Friday, September 21, 2012

Glue, Salt, and Watercolor Painting

 I found this delightful project on The Artful Parent Blog,  We did it with kindergarten and first grade children, and they loved it.  Since each child did two in the hour, I only took a random sampling of photos. I didn't have time to sort through them and get one picture from each child before the children left for the day.

 I showed them an example which I had done which looked like a wiggly worm, an abstract line of curves which curled and crossed one another.  I had painted my line with frequent color changes.  My son said it made him hungry because it looked like a gummi worm.  Each child could draw anything they wanted on their paper with their glue bottle.  Then we put their pictures in a deep cookie pan and dumped salt on top until the glue was covered all over thickly.  Then they were ready to paint right away.

I taught the children how to be gentle with the little brushes, and not to splay them out and scrub them on the watercolor cakes, which breaks the hairs.  Some of them could remember that, and had the coordination to do it.  Some weren't able to do it, yet.  I think next time we paint we will practice stroking a pretend cat with our brushes.

Unless you are using liquid watercolors, teach the children to gently stroke the watercolor cakes with the brush with plenty of water until the pigments are dark and wet. 

The reason is because when you touch the salt-covered line with your pigment-loaded brush, the salt will slurp up the paint.  The more paint, the more vivid your painting.  Here is a picture of a young artist softly tapping her salty drawing with the brush.  I asked the children to tap on the salt as softly as they would tap the back of a ladybug with their brush, so that the ladybug wouldn't get hurt or even have to bend its legs.

Although I couldn't think of a good reason to tap a ladybug with a brush, everyone worked with great care and had the fun of watching the salty glue soak up their paint.  Younger children would not be able to tap like that, and would mix the paint and the glue with their brushes, and that would be beautiful, too.  We needed to keep our watercolor cakes from developing a gluey covering which would keep us from using them next time.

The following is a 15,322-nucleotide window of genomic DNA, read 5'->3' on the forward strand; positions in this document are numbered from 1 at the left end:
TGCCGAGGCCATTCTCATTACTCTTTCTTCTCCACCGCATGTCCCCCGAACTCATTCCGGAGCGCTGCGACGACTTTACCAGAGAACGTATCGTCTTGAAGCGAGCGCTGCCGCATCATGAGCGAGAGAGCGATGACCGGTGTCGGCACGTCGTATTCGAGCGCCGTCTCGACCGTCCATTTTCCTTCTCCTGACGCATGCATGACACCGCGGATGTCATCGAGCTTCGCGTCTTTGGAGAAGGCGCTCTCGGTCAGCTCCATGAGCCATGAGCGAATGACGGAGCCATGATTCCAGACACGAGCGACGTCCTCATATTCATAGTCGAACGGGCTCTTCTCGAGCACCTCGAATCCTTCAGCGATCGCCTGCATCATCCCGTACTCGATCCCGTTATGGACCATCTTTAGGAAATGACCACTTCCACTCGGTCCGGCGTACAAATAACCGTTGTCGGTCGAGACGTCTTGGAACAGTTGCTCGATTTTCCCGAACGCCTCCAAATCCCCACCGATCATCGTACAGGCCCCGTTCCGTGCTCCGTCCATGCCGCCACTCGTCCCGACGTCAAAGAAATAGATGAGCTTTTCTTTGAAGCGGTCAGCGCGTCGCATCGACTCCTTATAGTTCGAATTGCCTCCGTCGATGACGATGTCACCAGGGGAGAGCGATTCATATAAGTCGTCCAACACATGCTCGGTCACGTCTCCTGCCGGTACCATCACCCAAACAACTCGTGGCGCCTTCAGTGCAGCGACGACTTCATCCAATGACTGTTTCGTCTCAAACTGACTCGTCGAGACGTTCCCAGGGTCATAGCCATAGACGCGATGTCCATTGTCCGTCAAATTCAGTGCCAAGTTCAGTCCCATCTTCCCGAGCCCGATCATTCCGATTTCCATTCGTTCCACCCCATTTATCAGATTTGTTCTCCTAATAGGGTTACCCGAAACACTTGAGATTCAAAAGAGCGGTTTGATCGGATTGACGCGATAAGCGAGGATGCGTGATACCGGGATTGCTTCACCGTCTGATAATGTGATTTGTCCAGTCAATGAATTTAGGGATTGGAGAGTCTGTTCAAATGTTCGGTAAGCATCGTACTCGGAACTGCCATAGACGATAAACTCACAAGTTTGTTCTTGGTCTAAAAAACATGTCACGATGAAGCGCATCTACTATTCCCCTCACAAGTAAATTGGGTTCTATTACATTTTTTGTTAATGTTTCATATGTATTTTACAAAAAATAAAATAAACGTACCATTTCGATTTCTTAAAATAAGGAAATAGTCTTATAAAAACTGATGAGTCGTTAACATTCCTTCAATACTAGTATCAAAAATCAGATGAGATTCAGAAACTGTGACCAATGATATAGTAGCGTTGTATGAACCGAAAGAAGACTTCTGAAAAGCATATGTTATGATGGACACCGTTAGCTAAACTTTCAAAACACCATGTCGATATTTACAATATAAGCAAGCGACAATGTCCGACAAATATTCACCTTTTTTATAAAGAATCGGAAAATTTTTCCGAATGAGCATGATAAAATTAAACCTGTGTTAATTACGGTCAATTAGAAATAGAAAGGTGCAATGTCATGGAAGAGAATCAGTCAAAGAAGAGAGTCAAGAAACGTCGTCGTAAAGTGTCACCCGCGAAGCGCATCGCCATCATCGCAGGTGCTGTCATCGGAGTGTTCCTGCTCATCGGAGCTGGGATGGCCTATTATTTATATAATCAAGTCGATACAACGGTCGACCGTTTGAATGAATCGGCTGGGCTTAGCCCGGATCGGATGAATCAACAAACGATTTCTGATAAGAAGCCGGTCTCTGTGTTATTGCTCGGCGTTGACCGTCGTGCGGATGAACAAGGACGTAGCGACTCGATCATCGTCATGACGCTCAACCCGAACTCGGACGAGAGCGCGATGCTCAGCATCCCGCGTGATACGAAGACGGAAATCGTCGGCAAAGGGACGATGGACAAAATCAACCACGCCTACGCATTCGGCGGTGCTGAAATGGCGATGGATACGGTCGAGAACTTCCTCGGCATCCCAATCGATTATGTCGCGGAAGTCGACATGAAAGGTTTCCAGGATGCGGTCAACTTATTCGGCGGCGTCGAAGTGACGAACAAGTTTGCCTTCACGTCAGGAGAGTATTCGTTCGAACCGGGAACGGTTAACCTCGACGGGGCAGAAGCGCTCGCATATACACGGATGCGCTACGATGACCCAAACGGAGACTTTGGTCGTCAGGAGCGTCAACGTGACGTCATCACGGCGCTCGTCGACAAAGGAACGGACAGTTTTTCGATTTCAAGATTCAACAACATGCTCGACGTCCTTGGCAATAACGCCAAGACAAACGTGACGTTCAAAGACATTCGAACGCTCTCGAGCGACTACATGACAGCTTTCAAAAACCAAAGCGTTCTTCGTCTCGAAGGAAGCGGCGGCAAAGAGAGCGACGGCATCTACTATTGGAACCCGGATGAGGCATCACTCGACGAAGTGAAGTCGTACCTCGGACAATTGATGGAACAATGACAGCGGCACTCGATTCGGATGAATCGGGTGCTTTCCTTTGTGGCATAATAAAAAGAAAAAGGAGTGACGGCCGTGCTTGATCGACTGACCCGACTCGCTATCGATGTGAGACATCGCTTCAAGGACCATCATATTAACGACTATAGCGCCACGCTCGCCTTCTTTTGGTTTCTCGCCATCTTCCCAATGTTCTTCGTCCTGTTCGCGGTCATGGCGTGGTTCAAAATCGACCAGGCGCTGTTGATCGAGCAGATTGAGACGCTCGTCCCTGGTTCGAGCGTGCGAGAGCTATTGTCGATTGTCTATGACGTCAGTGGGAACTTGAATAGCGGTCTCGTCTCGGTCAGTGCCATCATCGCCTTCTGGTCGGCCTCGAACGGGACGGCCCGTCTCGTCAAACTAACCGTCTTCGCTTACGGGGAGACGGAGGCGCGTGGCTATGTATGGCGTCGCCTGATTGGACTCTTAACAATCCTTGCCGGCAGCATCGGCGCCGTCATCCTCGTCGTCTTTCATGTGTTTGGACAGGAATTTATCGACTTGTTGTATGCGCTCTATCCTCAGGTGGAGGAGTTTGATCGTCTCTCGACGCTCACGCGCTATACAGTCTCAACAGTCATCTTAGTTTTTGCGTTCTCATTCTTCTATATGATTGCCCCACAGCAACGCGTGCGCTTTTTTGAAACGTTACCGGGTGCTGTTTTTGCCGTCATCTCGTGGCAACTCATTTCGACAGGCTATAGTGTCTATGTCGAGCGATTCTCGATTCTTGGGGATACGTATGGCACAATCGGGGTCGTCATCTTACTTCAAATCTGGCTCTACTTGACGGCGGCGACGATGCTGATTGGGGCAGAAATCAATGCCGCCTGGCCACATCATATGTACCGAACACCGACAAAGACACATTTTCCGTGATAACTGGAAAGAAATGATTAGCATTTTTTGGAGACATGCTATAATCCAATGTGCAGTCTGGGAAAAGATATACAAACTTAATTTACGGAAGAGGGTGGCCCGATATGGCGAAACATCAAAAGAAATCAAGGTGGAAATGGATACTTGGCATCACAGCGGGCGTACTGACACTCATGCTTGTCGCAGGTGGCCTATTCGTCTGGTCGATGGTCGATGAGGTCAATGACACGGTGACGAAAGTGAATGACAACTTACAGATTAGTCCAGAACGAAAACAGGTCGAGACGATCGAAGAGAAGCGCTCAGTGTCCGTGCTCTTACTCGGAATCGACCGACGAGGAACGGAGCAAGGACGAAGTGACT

The classroom was very peaceful, and the children seemed very content as they worked.

Aren't the colors luscious?  I love the way the children used their colors!  Incidentally, I removed all the black, brown, ochre, and beige watercolor cakes from the boxes to help prevent mud puddles from happening.

I wonder if the upper primary group would like this project, too?


Sandy said...

Hi Beth, You asked about the upper school being interested. I say yes. My husband used to have a class with young teens and their favourite things were when he had them do 'kiddie' crafts from my cupboard!

I am always looking for ways to get adults interested in creating. I think they would enjoy this. Do you think it would work with a fabric type glue on fabric? ( for wall hangings not for pieces that would be washed?)
Sandy in the UK

Beth said...

Hi, Sandy,

Thanks for the feedback. I was actually talking about doing it with upper primary...and you're probably right, everyone would enjoy it. My ten year old wanted to try it, and I loved doing it, too! I think you should do a little experiment on fabric, but the problem is that the salt does not adhere to the glue well, particularly when used thickly, as we did. It is a fragile piece of art and will crumble if you don't handle it carefully. Let me know how it comes out if you do an experiment. Now salt can be interesting to use with pigments (without the glue) for other interesting effects.....Beth

Cal said...

I had not seen this project before, and I love the vibrancy of the colors, together with the raised texture of the salt mix. Since school is out this week, I will try this project today with mu daughter. Thanks for sharing!

Fiona said...

Another fan here - it looks fabulous Beth.
Both mine are keen to give it a try, so I have added it to our (ever growing) list!

And I think kids (and adults) of all ages would enjoy it. I think sometimes as we get older we get caught up in doing what is 'right' or 'appropriate', and can miss out on a lot of fun.

Having children is a great excuse to do all sorts of crazy stuff and I love it.

Beth said...

Hi, Cal! Have fun!

Beth said...

I agree, Fiona! I love getting to try out these art projects...I'm sure I'm having as much fun as the children! love, Beth